look hereOriginally Posted by sonymd23
ur answer is different from the teacher
he wrote the first one......
r1 = 1 x1=2^1/2
s1 = 2^1/2 x 2^1/2 = 2
r2= [r1^1/2 - (x1/2)^2]^1/2
= [1 - (2^1/2/2)^2]^1/2
2
r n= [r n-1 - (xn - 1/2)^2 ]^1/2
= ...............r 1
however i dont understand what the teacher wrote......
I can't answer questions 7 and 8, question 3's has been answered in the hyperlink, and I don't really feel like redoing my circle-square equation to match your teachers work (maybe you could turn in my old equation and tell him you found a different way )Originally Posted by sonymd23
Hello, sonymd23!
I have no idea what you teacher did for #1 . . .
Given a unit circle
The first iteration step is to inscribe square in
The second step is to inscribe circle in and another square in
Repeat this process to the step. .Find the area ofCode:* * * * * A*---------------*B *| \ / |* | \ / | * | \ / | * * | * | * * | / O \ | * | / \ | *| / \ |* D*---------------*C * * * * *
Since is a unit circle:
. . is an isosceles right triangle.
Since , then
. . The side of the inscribed square is
In general, if is the diameter of a circle,
. . the side of the inscribed square is:
The diameter of is . . . Hence, the side of is: .
The diameter of is . . . Hence, the side of is: .
Therefore, the areas of are: .
Hello again, sonymd23!
Here's #3 . . .
For the map given at the right:
(a) Represent the map with a network.
(b) Find the degree of each vertex.
(c) State whether the network is traceable and explain the reason.Code:(a) D o * * * * * * * * A o * * o E * * * * * * * * o * * * o B C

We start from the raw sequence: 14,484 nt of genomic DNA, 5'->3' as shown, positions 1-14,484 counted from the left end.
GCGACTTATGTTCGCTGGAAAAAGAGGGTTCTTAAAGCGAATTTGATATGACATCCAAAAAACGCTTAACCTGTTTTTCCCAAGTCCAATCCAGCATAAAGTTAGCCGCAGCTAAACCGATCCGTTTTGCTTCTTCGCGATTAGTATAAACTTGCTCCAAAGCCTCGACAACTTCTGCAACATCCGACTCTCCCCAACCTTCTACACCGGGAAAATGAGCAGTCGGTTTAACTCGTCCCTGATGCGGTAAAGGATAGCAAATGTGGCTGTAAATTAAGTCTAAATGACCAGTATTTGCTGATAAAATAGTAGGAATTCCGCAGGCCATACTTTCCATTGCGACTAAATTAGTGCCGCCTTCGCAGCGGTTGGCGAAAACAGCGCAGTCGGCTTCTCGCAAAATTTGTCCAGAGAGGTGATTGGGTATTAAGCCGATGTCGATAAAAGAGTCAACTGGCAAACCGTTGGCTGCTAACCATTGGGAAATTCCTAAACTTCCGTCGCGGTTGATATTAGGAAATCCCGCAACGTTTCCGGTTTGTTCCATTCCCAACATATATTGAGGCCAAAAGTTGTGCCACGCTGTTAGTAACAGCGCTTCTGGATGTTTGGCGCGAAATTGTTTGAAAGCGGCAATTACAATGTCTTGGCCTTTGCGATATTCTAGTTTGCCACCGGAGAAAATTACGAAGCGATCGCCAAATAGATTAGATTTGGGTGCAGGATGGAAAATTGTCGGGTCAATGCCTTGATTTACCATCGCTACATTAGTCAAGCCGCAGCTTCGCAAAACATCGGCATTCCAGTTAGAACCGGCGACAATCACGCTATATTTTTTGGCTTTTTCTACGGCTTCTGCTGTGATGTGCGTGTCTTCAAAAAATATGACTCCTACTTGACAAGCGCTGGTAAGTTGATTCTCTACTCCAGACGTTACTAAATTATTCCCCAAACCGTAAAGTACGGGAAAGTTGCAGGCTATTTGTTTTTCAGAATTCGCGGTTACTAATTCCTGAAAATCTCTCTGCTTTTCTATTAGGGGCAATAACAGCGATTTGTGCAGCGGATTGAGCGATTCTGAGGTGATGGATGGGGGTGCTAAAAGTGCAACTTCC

(b)
. .
(c) The network is traceable; there are exactly two odd vertices.
I would like to point out that your teacher is incorrect, the area of isn't equal to but rather
and the method he used to figure out is completely pointless, because you need to know and to do that you need to know
I'm thinking about emailing the academy and telling them about this...
The diagnol of the square, is equal to the diameter of the circle : (forgive my poor art skills)Originally Posted by sonymd23
and is the hypotenuse of a right triangleCode:* * * * * *---------------* *| \ |* | \ | * | \ | * * | \d | * * | \ | * | \ | *| \ |* *---------------* * * * * *
the area of the square is equal toCode:* * * * * E*---------------* *| \ |* | \ | * | \ | * * | \d | * * | \ | * | \ | *| \ |* D*---------------*F * * * * *
therefore you can use the pythagoreum theorum to solve forCode:* * * * * E*---------------* *| \ |* | \ | * | \ | * * | s \d | * * | \ | * | \ | *| s \ |* D*---------------*F * * * * *
so the area of any square inscribed in a circle is
now, let's find the area of square 1
so that's the area of the first square
The diameter of the second circle is the same as the length of one of the sides of the first square, that means that the area of the square is equal to the diameter squared, so substitute the previous numbers into our equation...
therefore the area of the second square is 1, lets go onto three...
therefore the area of the third square is 1/2, lets figure out the area of the "n"th square.
notice that each time you solve for the area of the square you divide the last diameter^2 (area) by 2 therfore...
therefore...
which can be simplified...
use the multiplicative rule of powers...
~
(I must say that this equation is ten times easier than your teacher's)